Gay priest won’t become UK bishop
LONDON — A Church of England committee has decided against nominating a gay priest to become a bishop, according to British news reports.
Church officials would not comment, but the July 8 Daily Telegraph reported that the Very Rev. Jeffrey John was rejected as a potential nominee to become bishop of Southwark in south London. Other newspapers had similar reports.
John was nominated to become bishop of Reading in 2003, but withdrew in the face of an uproar from conservatives, according to the Associated Press. He is now the dean of St. Albans cathedral.
John, although united in a civil partnership with his long-term partner, has declared he is celibate, conforming to Anglican teaching.
Church officials had not confirmed news reports that John was on a list of candidates considered by a Crown Nominations Commission, which met last week behind closed doors.
The Associated Press quoted Rev. Colin Coward, director of Changing Attitude, as saying the development was “painfully disappointing news for Jeffrey, who has lived through a week in which his identity and reputation have been pored over, analyzed and attacked once again by conservative forces in the church in a way which I can only describe as poisonous.”
Coward’s group is devoted to promoting the full inclusion of lesbian, gay, bisexual and transgender people in the Church of England and the wider Anglican Communion, where issues of sexuality have caused much acrimony and deep splits.
Mexico City sees 271 gay weddings in 4 months
MEXICO CITY — Mexico City has seen 271 gay and lesbian couples get married since the capital enacted the first law in Latin America explicitly allowing same-sex marriages.
The Associated Press reported the city government says there have been 142 marriages between men and 129 between women in the four months since the law took effect March 4.
The government said July 6 that 18 foreigners were among those married, and the rest were Mexican citizens. The largest number of marriages occurred in the first month after the law took effect.
Mexico’s Supreme Court is considering challenges to the law, which applies only to the capital, but the measure will remain in effect while the review is under way. A decision is expected sometime in August.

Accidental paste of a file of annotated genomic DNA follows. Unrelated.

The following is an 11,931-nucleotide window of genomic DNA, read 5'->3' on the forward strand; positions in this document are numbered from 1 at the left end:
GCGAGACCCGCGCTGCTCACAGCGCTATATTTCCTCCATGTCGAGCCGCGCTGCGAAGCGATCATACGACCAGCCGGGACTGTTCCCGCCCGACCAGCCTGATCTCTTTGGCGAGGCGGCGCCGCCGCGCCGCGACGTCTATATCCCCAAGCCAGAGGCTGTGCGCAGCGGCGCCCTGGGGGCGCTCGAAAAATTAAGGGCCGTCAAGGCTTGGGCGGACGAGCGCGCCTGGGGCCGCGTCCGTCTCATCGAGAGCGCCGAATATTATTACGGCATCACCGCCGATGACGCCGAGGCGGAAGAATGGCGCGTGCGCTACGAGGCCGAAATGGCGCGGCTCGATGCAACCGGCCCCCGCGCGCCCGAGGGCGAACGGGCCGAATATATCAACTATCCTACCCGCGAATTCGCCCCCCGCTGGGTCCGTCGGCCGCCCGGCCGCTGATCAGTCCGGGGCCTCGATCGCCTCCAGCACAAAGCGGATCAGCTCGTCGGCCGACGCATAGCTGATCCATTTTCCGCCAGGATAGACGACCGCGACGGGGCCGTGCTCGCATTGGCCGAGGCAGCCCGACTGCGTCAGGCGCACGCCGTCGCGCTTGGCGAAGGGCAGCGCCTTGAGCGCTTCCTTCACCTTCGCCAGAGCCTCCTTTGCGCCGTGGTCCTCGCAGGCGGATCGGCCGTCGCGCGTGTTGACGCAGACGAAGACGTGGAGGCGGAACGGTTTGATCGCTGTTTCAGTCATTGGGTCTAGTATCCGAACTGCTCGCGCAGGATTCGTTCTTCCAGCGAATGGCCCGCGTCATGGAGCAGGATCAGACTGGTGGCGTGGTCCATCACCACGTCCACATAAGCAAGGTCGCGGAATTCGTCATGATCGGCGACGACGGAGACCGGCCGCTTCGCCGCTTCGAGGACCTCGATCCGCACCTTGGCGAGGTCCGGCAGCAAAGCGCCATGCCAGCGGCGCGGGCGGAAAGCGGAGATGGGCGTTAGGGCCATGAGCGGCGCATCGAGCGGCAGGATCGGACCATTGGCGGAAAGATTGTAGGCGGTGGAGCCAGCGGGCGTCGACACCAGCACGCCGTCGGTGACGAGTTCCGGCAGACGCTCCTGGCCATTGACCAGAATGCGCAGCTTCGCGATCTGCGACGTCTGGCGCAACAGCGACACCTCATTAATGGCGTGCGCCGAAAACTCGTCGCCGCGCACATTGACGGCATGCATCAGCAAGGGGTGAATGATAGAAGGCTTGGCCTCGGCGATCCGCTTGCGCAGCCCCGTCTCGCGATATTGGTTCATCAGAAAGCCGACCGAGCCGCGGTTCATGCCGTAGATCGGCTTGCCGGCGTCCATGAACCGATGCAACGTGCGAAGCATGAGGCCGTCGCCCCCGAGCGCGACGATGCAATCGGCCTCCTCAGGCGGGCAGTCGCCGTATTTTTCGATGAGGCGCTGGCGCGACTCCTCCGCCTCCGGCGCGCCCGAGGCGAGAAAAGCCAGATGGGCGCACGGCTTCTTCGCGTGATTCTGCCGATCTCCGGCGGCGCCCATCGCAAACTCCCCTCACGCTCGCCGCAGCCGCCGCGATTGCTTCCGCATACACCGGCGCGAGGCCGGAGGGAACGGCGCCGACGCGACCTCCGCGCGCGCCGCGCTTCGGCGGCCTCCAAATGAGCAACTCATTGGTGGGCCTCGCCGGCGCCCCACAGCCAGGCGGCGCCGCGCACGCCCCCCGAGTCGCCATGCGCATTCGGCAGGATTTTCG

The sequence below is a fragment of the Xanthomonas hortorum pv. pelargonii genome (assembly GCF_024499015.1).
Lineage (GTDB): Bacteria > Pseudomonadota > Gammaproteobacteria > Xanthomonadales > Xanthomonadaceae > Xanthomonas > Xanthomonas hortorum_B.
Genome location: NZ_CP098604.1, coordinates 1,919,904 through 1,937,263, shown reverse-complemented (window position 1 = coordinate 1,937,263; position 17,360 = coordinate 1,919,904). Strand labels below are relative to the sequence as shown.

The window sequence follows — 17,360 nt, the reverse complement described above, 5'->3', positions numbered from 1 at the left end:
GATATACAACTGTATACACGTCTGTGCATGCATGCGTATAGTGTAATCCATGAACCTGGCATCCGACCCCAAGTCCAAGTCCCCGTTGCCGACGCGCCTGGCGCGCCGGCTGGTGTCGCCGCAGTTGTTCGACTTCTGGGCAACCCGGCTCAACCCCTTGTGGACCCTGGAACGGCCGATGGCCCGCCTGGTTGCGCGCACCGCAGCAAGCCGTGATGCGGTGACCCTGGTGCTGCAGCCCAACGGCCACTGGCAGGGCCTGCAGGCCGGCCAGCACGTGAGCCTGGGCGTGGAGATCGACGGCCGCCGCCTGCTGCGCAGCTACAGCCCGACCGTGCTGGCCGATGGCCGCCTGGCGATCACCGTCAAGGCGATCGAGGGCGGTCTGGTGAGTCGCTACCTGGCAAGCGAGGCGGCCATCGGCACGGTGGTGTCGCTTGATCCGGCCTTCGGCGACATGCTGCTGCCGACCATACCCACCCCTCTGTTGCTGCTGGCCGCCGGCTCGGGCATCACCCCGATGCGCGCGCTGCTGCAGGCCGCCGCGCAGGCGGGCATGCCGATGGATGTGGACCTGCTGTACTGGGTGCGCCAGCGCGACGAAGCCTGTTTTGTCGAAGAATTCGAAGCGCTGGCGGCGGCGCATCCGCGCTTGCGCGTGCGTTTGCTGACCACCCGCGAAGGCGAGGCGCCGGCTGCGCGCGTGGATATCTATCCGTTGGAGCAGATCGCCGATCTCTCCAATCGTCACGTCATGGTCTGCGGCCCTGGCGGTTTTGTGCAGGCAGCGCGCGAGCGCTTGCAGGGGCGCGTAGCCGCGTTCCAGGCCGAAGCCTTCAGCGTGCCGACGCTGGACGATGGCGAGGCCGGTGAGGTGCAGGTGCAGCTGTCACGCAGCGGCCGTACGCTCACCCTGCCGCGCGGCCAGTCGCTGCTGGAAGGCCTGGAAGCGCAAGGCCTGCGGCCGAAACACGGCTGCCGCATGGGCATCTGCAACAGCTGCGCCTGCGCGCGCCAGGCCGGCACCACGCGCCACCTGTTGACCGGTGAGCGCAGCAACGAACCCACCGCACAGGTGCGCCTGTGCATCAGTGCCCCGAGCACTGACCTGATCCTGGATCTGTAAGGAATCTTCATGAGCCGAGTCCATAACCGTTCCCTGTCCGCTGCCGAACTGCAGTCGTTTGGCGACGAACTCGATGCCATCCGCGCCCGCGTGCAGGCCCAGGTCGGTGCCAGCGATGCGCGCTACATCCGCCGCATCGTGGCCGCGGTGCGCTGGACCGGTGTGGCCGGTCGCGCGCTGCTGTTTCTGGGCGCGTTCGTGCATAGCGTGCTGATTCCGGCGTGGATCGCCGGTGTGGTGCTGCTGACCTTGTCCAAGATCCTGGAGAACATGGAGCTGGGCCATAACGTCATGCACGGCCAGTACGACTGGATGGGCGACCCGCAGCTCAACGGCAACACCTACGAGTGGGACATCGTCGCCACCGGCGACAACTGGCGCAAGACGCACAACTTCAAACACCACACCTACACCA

Facebook group finds big support in homophobia fight
DUNHAM, England — A new Facebook group that supports LGBT users, Wiping Out Homophobia on Facebook, has become one of the web site’s fastest growing pages.
Page founder Kelvin Patrick O’Neil said the group, which drew 3,000 fans on its founding day two months ago, now has more than 30,000 fans.
“Eight weeks ago I was flicking through Facebook, when I came across a homophobic page,” said O’Neil, who lives in Dunham, England. “I was so appalled that I decided to report it. To make sure that Facebook got the message, I sent a link of the group to all my friends so that they could also report it. Minutes later, they had sent me replies with links to other pages, so I decided to collate them on one page so that all of my friends could join in order to report these pages.”
O’Neil said that page, Wiping Out Homophobia on Facebook, drew 3,000 fans the same day he created it.
“So far, the members have … had over 900 profiles, groups and pages removed for hate speech,” O’Neil said. Other group actions have included signing a petition to stop a gay activist from being deported and crashing three anti-gay web sites.
Wiping Out Homophobia on Facebook is similar to other politically-driven Facebook pages in that it contains relevant links, comments and photos. It’s online at facebook.com/WOHOF.
“Through our daily posts, we have educated, informed and entertained with supportive slogans, humorous pictures, news reports and links,” O’Neil said. “I now have 14 administrators … [and] together we work 24/7 making, stealing and uploading links and pics, so that people can post them to their walls.”
O’Neil said the daily activity provides free publicity for the page while spreading awareness of anti-gay pages.